The site shouldn’t look dated or too static. “It should be clean, modern, and make some use of Flash, video, and Podcasts if that content will make it simpler for the institution to communicate what it has to offer, what it’s doing in the community, or how business is,” says Tim Pannell, president and CEO of Financial Marketing Solutions. While in general the bigger banks have more cause for complicated content, he say he’s worked with community banks, currently including one based in Washington State, that is benefiting from a YouTube viral marketing campaign.
On the other hand, says Joanne McDermott, Accenture’s CRM consulting practice, thinking of the customer first—and thinking of what that customer is using your website to do—is critical. McDermott and other sources pointed out that most people still went to bank sites to get information or make a transaction.
Shifting tides of search
Search itself is tricky. For starters, the algorithms powering the search engines get tweaked regularly. Sometimes their stewards give them an outright overhaul, notes Abu Noaman, CEO, elliance, a marketing specialist based in Pittsburgh. This affects the ranking of search results. In effect, it changes what’s deemed valuable. (And possibly push your bank lower on a search for, say, types of home equity loans.)
“Last year, Google devised a blended search capability,” Noaman explains. “This means that video content, blogs, and other graphic material will be picked up more easily by search engines. Websites without that content won’t rank as high.” For another, some website elements—most notoriously Flash files—can interfere with the way that spiders (robotic scanning software used by search engines) index them, even with blended search in the equation, notes Jennifer Grappone, an SEM consultant and author.
Puzzling through search also requires strategists to pause and think, overall, about who will be finding you online. “Bank marketers can learn to read the search terms used as indicators of where the client is in their decision making process,” says Accenture’s Deno Fischer.
Some searchers could be existing customers finally ready to sign up for online services you’ve been promoting for months in the branch. Others might be new people moving into your geographic area of operation, or someone price shopping for a deal.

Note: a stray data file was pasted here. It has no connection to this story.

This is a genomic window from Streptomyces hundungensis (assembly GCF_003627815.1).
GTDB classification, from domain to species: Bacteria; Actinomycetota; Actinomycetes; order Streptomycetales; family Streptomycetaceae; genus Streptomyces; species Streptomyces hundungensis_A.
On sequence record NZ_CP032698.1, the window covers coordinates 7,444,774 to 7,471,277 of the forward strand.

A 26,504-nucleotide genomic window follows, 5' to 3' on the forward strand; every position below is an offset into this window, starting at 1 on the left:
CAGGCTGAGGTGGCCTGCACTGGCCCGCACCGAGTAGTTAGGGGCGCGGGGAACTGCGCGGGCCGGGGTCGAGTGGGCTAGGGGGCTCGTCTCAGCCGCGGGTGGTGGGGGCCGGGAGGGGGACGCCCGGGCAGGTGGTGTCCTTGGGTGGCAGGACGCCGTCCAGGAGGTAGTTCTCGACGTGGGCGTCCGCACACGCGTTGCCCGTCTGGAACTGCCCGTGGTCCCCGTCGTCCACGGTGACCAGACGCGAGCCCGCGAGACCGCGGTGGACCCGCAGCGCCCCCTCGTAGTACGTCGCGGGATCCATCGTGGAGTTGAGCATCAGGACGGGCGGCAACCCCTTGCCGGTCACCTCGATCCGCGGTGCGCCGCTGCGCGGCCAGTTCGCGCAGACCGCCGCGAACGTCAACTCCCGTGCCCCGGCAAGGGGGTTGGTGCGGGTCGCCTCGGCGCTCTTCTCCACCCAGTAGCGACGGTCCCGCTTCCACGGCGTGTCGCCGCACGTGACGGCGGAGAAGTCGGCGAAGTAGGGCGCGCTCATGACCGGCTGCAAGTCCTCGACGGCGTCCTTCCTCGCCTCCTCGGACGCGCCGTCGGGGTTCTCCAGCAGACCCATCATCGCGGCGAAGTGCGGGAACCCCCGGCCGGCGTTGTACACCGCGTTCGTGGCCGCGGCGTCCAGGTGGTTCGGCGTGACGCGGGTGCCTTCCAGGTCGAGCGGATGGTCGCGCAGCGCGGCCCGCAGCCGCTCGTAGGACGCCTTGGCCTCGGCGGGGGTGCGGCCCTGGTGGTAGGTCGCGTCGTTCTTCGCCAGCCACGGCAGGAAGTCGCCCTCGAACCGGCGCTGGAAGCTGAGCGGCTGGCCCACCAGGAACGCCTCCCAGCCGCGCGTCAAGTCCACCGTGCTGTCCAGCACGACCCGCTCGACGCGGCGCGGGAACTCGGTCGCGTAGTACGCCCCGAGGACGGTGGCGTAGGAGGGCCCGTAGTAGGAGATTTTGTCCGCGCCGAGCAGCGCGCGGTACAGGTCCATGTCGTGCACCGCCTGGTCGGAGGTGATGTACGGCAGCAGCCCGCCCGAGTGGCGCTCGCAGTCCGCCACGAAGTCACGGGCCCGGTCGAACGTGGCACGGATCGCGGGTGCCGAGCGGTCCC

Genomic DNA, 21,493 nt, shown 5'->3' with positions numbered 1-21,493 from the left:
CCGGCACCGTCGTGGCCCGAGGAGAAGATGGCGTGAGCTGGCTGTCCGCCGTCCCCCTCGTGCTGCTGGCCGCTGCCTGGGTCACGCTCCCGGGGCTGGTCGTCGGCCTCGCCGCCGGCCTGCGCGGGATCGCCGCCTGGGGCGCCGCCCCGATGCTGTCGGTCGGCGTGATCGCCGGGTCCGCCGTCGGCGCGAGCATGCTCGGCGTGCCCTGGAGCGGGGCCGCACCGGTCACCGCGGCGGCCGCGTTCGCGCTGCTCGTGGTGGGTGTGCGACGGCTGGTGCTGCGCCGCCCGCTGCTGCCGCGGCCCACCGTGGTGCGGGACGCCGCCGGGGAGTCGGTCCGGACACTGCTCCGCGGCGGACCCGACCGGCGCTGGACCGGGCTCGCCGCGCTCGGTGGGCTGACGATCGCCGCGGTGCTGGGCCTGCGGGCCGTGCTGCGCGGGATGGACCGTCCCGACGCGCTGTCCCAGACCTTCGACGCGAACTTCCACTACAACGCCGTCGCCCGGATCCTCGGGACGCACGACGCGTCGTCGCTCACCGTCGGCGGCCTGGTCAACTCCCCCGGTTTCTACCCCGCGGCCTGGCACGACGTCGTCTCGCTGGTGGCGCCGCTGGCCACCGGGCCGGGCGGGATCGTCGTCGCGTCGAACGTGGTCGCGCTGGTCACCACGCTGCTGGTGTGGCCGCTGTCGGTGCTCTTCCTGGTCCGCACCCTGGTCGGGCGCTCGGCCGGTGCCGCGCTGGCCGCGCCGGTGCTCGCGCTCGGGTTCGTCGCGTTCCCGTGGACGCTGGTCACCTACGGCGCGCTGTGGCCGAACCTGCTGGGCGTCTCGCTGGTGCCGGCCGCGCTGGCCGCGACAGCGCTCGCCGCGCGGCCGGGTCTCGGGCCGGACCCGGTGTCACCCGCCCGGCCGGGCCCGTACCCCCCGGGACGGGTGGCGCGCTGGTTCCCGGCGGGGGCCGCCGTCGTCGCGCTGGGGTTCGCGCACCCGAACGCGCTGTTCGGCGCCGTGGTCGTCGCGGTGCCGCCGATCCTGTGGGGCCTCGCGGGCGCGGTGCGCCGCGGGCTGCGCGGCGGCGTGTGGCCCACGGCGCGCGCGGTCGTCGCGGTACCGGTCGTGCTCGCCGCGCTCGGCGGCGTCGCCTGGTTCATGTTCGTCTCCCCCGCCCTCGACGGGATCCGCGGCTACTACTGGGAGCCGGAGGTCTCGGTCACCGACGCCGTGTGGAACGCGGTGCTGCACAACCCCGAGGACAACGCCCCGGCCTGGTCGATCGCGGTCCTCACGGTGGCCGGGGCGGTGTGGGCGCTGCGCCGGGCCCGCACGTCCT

Demand management leads
At the same time that search is changing, so are other rules, without time to gather moss. According to Sureach Vittal, principal analyst with Forrester Research, Inc., Cambridge, Mass., when the economy was humming along and loans flowed, the idea for internet marketing, generally speaking, was overall demand generation.
“It was a volume game and there wasn’t thought about the quality of a given lead,” Vittal says. Now it makes less sense to indiscriminately spend on key words and banner ads and to think more about the types of leads that a bank wants to attract. Vittal points out that demand management is, or should be, the big push online for bank marketers now.
Tim Pannell agrees. As he defines the term, demand management is about identifying segments, placing banner ads in locations on the internet where certain age groups tend to visit.
Vittal mentions this, but he is also thinking more generally about personalization, sending emails with targeted copy and images and delivering images that reflect the existing customer’s online banking habits and even, in a more advanced form, surfing habits.
Thinking of tailoring copy a bit differently, elliance’s Noaman thinks that not adjusting site copy to better reflect the characteristics of a regional market is a mistake. But not just for reason of search. “If you have an interesting story to tell about your company, it should be reflected in the website look and feel.” If you are tied to a region as a community bank, if you are involved in high-profile local projects or have been a part of a community’s renaissance or survival or reinvention with the courting of a new industry, it should be reflected in site copy.
“With search the idea is to drive traffic to the top of funnel,” says Sapienza.